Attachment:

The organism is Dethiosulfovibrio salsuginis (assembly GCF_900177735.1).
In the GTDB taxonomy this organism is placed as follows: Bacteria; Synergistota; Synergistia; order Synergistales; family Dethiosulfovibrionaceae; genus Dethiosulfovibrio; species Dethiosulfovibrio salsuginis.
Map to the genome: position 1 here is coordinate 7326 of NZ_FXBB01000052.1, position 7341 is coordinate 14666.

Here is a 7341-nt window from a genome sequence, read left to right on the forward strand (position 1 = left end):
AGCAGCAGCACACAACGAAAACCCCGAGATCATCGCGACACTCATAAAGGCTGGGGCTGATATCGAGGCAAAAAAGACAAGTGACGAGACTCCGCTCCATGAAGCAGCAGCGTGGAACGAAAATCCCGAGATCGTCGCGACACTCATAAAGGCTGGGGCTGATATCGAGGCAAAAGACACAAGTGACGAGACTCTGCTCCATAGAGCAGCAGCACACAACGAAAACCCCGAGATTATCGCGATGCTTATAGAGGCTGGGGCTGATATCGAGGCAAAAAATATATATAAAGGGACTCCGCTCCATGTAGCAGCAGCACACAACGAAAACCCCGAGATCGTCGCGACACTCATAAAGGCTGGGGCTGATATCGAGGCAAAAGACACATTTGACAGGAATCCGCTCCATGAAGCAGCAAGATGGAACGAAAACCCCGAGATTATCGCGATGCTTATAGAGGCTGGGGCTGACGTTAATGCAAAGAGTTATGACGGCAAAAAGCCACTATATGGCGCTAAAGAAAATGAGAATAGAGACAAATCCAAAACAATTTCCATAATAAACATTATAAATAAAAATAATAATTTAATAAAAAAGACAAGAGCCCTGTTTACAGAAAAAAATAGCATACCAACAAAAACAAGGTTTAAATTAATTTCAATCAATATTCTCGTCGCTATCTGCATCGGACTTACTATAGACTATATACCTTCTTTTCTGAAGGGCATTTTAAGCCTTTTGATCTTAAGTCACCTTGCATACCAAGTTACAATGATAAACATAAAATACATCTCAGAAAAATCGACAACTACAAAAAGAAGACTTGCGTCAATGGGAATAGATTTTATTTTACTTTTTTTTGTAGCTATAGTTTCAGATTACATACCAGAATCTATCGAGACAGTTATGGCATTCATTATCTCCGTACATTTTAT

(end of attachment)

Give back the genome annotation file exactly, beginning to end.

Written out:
The organism is Dethiosulfovibrio salsuginis (assembly GCF_900177735.1).
In the GTDB taxonomy this organism is placed as follows: Bacteria; Synergistota; Synergistia; order Synergistales; family Dethiosulfovibrionaceae; genus Dethiosulfovibrio; species Dethiosulfovibrio salsuginis.
Map to the genome: position 1 here is coordinate 7326 of NZ_FXBB01000052.1, position 7341 is coordinate 14666.

Here is a 7341-nt window from a genome sequence, read left to right on the forward strand (position 1 = left end):
AGCAGCAGCACACAACGAAAACCCCGAGATCATCGCGACACTCATAAAGGCTGGGGCTGATATCGAGGCAAAAAAGACAAGTGACGAGACTCCGCTCCATGAAGCAGCAGCGTGGAACGAAAATCCCGAGATCGTCGCGACACTCATAAAGGCTGGGGCTGATATCGAGGCAAAAGACACAAGTGACGAGACTCTGCTCCATAGAGCAGCAGCACACAACGAAAACCCCGAGATTATCGCGATGCTTATAGAGGCTGGGGCTGATATCGAGGCAAAAAATATATATAAAGGGACTCCGCTCCATGTAGCAGCAGCACACAACGAAAACCCCGAGATCGTCGCGACACTCATAAAGGCTGGGGCTGATATCGAGGCAAAAGACACATTTGACAGGAATCCGCTCCATGAAGCAGCAAGATGGAACGAAAACCCCGAGATTATCGCGATGCTTATAGAGGCTGGGGCTGACGTTAATGCAAAGAGTTATGACGGCAAAAAGCCACTATATGGCGCTAAAGAAAATGAGAATAGAGACAAATCCAAAACAATTTCCATAATAAACATTATAAATAAAAATAATAATTTAATAAAAAAGACAAGAGCCCTGTTTACAGAAAAAAATAGCATACCAACAAAAACAAGGTTTAAATTAATTTCAATCAATATTCTCGTCGCTATCTGCATCGGACTTACTATAGACTATATACCTTCTTTTCTGAAGGGCATTTTAAGCCTTTTGATCTTAAGTCACCTTGCATACCAAGTTACAATGATAAACATAAAATACATCTCAGAAAAATCGACAACTACAAAAAGAAGACTTGCGTCAATGGGAATAGATTTTATTTTACTTTTTTTTGTAGCTATAGTTTCAGATTACATACCAGAATCTATCGAGACAGTTATGGCATTCATTATCTCCGTACATTTTAT